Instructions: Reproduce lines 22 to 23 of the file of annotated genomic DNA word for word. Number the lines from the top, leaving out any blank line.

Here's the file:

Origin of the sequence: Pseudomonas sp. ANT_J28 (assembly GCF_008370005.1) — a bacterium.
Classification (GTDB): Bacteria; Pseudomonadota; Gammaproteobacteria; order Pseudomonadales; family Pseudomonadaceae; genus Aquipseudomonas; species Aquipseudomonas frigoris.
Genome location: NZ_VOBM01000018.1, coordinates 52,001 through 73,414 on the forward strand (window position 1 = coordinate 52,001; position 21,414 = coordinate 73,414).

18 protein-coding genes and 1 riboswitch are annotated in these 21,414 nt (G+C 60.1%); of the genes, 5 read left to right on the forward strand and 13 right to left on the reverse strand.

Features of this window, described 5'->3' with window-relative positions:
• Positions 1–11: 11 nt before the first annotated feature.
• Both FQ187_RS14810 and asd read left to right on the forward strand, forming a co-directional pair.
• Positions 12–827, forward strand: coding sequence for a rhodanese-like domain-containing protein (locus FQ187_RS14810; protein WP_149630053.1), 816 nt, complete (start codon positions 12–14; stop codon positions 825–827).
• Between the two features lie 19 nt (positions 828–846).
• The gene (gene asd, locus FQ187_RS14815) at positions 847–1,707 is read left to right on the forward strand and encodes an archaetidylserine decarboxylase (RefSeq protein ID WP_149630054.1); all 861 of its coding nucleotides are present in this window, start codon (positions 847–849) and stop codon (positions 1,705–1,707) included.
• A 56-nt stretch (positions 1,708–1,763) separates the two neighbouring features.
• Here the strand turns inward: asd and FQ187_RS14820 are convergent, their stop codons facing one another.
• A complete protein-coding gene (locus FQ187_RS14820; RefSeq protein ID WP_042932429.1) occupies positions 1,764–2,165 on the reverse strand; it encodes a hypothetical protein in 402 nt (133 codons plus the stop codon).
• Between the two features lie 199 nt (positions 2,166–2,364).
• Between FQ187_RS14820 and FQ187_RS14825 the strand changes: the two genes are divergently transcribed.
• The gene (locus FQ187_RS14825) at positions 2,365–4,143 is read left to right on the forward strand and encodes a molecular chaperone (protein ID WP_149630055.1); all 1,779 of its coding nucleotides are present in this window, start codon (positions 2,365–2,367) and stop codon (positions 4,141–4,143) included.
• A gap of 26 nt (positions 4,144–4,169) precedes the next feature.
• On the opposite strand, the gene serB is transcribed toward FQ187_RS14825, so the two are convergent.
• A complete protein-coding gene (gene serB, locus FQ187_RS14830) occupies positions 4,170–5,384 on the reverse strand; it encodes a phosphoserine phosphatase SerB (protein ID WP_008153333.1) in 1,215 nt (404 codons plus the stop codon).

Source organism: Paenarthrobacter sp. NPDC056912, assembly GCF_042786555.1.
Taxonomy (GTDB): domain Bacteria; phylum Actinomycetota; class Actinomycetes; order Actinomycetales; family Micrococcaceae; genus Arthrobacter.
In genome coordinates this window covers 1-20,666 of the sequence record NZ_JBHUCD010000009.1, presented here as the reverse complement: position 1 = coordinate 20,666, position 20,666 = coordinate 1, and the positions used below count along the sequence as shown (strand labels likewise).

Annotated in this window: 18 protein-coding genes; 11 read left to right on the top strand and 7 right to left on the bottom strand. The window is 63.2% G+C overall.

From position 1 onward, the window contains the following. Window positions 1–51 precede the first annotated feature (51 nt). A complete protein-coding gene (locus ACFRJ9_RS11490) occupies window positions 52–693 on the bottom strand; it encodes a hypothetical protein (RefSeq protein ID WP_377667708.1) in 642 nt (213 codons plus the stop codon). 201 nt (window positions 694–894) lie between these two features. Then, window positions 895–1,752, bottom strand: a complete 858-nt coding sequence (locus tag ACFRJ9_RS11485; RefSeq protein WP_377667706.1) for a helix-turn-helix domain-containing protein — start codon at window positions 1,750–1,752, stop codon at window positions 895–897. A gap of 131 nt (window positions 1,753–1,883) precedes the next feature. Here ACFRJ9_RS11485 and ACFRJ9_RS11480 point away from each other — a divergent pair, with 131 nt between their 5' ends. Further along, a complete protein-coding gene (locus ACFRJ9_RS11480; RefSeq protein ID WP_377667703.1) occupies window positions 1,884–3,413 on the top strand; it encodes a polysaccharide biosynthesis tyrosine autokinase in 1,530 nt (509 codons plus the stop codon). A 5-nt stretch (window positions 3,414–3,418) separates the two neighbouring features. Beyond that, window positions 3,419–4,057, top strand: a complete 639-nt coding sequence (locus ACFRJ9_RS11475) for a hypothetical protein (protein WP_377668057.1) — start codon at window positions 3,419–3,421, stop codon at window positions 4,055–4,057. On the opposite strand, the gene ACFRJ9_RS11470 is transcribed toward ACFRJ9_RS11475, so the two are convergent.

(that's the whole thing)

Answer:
In genome coordinates this window covers 1-20,666 of the sequence record NZ_JBHUCD010000009.1, presented here as the reverse complement: position 1 = coordinate 20,666, position 20,666 = coordinate 1, and the positions used below count along the sequence as shown (strand labels likewise).

Annotated in this window: 18 protein-coding genes; 11 read left to right on the top strand and 7 right to left on the bottom strand. The window is 63.2% G+C overall.